This Renaissance style building was originally built with three stories, using state-of-the-art technology circa 1820. It also implemented a basement which housed the root cellars, coal bins, and supplies necessary to sustain what was then a frontier town hotel. In a massive public-works project, the city of Knoxville decided to level out the hilly sixteen block downtown area. The ridge where the hotel sat was lowered and the hill at the 100 block of Gay Street was raised, turning the hotel into a four story building. The former basement opened onto the sidewalk (now the Bistro) and a balcony was added to the original front door. It was from this balcony that Andrew Johnson addressed the city of Knoxville in his vice-presidential campaign. Other presidents who were guests at the hotel include: Andrew Jackson, Rutherford B. Hayes, James K. Polk, and Ulysses S. Grant. President Grant, however, stayed at the hotel before he was president.
During the Civil War, the Bijou was occupied by Union forces from 1863 until well after reconstruction began. Its primary use was as a hospital. It was here that General William P. Sanders was brought after being wounded during a skirmish on Kingston Pike. He died in the bridal suite of the hotel on November 18, 1863. In this time of war, the Union did not want their troops to know of the General’s death; he was secretly buried in the graveyard on Market Street, at midnight, two days after his death. It is General William P. Sanders’ ghost whom is believed to be the wandering spirit on the premises.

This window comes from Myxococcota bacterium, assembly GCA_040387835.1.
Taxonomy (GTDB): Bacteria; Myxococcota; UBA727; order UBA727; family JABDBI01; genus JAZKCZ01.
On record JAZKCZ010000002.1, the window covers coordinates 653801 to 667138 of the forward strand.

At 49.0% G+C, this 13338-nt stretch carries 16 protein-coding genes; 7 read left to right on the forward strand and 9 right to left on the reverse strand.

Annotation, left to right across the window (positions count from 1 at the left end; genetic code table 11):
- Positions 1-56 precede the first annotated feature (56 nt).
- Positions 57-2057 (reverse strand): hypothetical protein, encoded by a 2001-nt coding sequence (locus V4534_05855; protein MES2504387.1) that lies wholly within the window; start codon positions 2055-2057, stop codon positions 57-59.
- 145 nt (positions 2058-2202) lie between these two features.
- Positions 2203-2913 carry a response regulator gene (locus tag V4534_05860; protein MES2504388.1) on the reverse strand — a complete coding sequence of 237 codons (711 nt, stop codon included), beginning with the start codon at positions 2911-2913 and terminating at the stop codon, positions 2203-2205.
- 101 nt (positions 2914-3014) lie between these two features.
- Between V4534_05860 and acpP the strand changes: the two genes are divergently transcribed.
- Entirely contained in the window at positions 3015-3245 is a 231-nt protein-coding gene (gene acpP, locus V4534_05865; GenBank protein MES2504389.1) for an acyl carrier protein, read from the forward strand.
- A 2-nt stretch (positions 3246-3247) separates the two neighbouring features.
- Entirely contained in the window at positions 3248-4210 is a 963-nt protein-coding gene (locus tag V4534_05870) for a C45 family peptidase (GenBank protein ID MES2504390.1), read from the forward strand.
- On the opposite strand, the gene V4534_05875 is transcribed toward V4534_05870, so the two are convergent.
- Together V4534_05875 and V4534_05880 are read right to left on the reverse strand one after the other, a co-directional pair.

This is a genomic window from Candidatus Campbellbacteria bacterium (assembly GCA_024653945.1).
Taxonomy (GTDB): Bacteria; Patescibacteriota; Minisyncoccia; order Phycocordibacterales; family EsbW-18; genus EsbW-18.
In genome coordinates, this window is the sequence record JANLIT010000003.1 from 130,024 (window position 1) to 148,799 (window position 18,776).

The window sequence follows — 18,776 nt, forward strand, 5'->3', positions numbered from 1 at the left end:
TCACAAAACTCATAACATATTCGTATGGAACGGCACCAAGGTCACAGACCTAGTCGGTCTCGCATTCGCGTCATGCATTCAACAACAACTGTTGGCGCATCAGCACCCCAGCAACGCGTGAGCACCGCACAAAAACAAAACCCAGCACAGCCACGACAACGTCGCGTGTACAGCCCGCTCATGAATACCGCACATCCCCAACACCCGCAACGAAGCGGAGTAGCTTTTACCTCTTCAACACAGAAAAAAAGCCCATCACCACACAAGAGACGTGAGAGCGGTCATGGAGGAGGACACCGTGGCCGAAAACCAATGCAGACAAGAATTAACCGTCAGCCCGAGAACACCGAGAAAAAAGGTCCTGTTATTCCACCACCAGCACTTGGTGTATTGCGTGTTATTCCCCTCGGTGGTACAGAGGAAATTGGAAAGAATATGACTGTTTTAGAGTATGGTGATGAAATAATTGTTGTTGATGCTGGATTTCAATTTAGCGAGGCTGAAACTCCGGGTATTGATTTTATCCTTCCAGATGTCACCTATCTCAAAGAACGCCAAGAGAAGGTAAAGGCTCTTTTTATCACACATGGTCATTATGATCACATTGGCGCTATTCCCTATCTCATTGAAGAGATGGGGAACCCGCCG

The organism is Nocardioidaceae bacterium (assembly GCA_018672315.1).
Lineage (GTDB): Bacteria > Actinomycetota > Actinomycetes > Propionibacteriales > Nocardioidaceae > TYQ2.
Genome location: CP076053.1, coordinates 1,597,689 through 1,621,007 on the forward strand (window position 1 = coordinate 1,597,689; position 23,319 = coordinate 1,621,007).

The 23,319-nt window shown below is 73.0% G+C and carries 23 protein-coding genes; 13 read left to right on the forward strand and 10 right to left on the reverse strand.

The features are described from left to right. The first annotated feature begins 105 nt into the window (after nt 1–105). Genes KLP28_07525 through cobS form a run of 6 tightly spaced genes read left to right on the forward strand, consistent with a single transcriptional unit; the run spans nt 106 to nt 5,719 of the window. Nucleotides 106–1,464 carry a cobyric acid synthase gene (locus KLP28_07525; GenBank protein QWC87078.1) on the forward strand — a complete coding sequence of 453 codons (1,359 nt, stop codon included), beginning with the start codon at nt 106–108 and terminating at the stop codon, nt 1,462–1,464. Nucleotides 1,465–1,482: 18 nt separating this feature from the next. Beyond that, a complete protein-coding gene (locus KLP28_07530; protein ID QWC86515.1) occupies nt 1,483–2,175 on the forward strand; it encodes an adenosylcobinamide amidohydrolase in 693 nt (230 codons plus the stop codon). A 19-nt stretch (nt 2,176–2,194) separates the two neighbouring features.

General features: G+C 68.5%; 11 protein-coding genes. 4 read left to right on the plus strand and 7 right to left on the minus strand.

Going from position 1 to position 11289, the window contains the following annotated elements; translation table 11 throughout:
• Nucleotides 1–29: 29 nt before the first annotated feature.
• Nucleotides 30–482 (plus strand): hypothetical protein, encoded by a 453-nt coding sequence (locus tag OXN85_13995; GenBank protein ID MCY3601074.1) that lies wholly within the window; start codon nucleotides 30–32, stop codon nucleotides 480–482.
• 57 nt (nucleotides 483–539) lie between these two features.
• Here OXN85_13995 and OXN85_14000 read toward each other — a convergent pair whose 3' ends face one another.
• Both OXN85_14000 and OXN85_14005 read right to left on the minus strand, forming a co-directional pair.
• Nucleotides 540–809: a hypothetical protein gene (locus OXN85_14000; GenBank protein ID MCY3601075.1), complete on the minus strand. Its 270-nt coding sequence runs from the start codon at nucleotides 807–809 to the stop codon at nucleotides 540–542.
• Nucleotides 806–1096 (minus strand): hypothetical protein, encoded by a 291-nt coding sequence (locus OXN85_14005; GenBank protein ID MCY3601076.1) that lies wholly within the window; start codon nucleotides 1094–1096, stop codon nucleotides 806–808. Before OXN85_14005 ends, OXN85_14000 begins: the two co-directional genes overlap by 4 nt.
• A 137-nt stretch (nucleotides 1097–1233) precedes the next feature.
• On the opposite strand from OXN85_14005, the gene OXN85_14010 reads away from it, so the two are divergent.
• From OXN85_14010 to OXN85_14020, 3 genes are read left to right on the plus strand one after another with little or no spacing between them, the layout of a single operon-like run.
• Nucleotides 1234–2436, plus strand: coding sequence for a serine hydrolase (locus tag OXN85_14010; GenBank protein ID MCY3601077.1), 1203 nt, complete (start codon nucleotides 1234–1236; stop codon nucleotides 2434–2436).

In 1895 the hotel was sold and became known as the Lamar House, undergoing a major renovation in which most of the hotel was torn down and a theatre was put in its place. The Bijou Theatre opened on March 8, 1909, with George M. Cohan’s Broadway hit, Little Johnny Jones, which introduced the songs, “Give My Regards to Broadway,” and, “Yankee Doodle Boy.” Throughout its heyday, the theatre had performances by various vaudeville acts, including the Marx Brothers, and legitimate theatre starring Ethel Barrymore and Tullulah Bankhead. After the advent of film, the theatre fell on hard times and degenerated into an X-rated movie house in the 1950s. In 1975, she was rescued from the wrecking ball by Knoxville Heritage, a local preservation society, and has since been renovated. Presently, the theater hosts mainly musicians, community theatre, and the Knoxville Chamber Orchestra.